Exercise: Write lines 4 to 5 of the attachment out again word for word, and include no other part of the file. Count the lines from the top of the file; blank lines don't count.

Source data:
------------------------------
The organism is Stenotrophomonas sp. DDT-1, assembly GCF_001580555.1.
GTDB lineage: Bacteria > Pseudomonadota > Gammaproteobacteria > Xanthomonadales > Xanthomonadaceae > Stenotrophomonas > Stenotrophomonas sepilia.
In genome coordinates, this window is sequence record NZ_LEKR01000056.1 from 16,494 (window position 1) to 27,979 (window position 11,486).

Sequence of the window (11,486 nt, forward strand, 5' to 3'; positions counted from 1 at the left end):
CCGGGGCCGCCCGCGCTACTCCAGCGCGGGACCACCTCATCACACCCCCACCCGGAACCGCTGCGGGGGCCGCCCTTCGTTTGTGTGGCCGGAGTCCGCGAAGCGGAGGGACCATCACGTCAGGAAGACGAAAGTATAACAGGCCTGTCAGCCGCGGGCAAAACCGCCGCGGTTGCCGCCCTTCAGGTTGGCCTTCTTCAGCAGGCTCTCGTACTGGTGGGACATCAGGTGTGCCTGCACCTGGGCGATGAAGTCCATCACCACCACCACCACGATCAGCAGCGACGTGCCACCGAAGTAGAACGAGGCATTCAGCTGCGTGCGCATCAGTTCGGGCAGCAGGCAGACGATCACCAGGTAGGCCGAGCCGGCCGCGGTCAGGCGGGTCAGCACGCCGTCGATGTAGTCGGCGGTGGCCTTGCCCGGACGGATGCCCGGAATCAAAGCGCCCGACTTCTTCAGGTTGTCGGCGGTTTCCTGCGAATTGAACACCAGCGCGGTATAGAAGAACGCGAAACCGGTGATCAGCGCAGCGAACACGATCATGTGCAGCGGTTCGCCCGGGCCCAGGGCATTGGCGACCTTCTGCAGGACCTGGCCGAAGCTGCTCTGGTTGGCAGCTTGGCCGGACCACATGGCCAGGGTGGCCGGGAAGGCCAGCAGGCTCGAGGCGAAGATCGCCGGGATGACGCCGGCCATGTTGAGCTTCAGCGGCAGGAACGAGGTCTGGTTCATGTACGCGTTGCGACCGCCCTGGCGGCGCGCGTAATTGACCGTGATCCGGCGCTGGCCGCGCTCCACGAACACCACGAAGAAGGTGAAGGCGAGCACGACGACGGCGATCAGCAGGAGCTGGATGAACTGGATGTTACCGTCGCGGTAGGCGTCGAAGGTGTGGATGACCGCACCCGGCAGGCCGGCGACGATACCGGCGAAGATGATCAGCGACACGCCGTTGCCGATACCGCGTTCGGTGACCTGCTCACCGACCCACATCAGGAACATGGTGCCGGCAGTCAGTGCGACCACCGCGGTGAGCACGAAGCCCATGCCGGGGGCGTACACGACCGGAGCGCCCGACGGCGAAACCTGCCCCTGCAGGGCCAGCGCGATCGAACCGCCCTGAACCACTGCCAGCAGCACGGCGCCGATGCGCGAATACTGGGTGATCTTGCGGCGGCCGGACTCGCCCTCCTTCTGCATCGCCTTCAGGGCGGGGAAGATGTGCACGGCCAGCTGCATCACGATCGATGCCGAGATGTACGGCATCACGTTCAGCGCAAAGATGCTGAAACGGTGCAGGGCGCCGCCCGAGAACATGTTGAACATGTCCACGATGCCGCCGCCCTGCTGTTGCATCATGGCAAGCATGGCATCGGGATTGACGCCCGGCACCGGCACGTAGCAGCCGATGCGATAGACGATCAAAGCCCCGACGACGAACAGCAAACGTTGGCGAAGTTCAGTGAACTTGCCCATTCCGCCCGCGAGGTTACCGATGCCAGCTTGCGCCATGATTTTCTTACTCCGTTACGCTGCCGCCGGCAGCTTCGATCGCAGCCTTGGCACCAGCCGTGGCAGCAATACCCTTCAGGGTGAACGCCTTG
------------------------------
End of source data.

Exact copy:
Sequence of the window (11,486 nt, forward strand, 5' to 3'; positions counted from 1 at the left end):
CCGGGGCCGCCCGCGCTACTCCAGCGCGGGACCACCTCATCACACCCCCACCCGGAACCGCTGCGGGGGCCGCCCTTCGTTTGTGTGGCCGGAGTCCGCGAAGCGGAGGGACCATCACGTCAGGAAGACGAAAGTATAACAGGCCTGTCAGCCGCGGGCAAAACCGCCGCGGTTGCCGCCCTTCAGGTTGGCCTTCTTCAGCAGGCTCTCGTACTGGTGGGACATCAGGTGTGCCTGCACCTGGGCGATGAAGTCCATCACCACCACCACCACGATCAGCAGCGACGTGCCACCGAAGTAGAACGAGGCATTCAGCTGCGTGCGCATCAGTTCGGGCAGCAGGCAGACGATCACCAGGTAGGCCGAGCCGGCCGCGGTCAGGCGGGTCAGCACGCCGTCGATGTAGTCGGCGGTGGCCTTGCCCGGACGGATGCCCGGAATCAAAGCGCCCGACTTCTTCAGGTTGTCGGCGGTTTCCTGCGAATTGAACACCAGCGCGGTATAGAAGAACGCGAAACCGGTGATCAGCGCAGCGAACACGATCATGTGCAGCGGTTCGCCCGGGCCCAGGGCATTGGCGACCTTCTGCAGGACCTGGCCGAAGCTGCTCTGGTTGGCAGCTTGGCCGGACCACATGGCCAGGGTGGCCGGGAAGGCCAGCAGGCTCGAGGCGAAGATCGCCGGGATGACGCCGGCCATGTTGAGCTTCAGCGGCAGGAACGAGGTCTGGTTCATGTACGCGTTGCGACCGCCCTGGCGGCGCGCGTAATTGACCGTGATCCGGCGCTGGCCGCGCTCCACGAACACCACGAAGAAGGTGAAGGCGAGCACGACGACGGCGATCAGCAGGAGCTGGATGAACTGGATGTTACCGTCGCGGTAGGCGTCGAAGGTGTGGATGACCGCACCCGGCAGGCCGGCGACGATACCGGCGAAGATGATCAGCGACACGCCGTTGCCGATACCGCGTTCGGTGACCTGCTCACCGACCCACATCAGGAACATGGTGCCGGCAGTCAGTGCGACCACCGCGGTGAGCACGAAGCCCATGCCGGGGGCGTACACGACCGGAGCGCCCGACGGCGAAACCTGCCCCTGCAGGGCCAGCGCGATCGAACCGCCCTGAACCACTGCCAGCAGCACGGCGCCGATGCGCGAATACTGGGTGATCTTGCGGCGGCCGGACTCGCCCTCCTTCTGCATCGCCTTCAGGGCGGGGAAGATGTGCACGGCCAGCTGCATCACGATCGATGCCGAGATGTACGGCATCACGTTCAGCGCAAAGATGCTGAAACGGTGCAGGGCGCCGCCCGAGAACATGTTGAACATGTCCACGATGCCGCCGCCCTGCTGTTGCATCATGGCAAGCATGGCATCGGGATTGACGCCCGGCACCGGCACGTAGCAGCCGATGCGATAGACGATCAAAGCCCCGACGACGAACAGCAAACGTTGGCGAAGTTCAGTGAACTTGCCCATTCCGCCCGCGAGGTTACCGATGCCAGCTTGCGCCATGATTTTCTTACTCCGTTACGCTGCCGCCGGCAGCTTCGATCGCAGCCTTGGCACCAGCCGTGGCAGCAATACCCTTCAGGGTGAACGCCTTG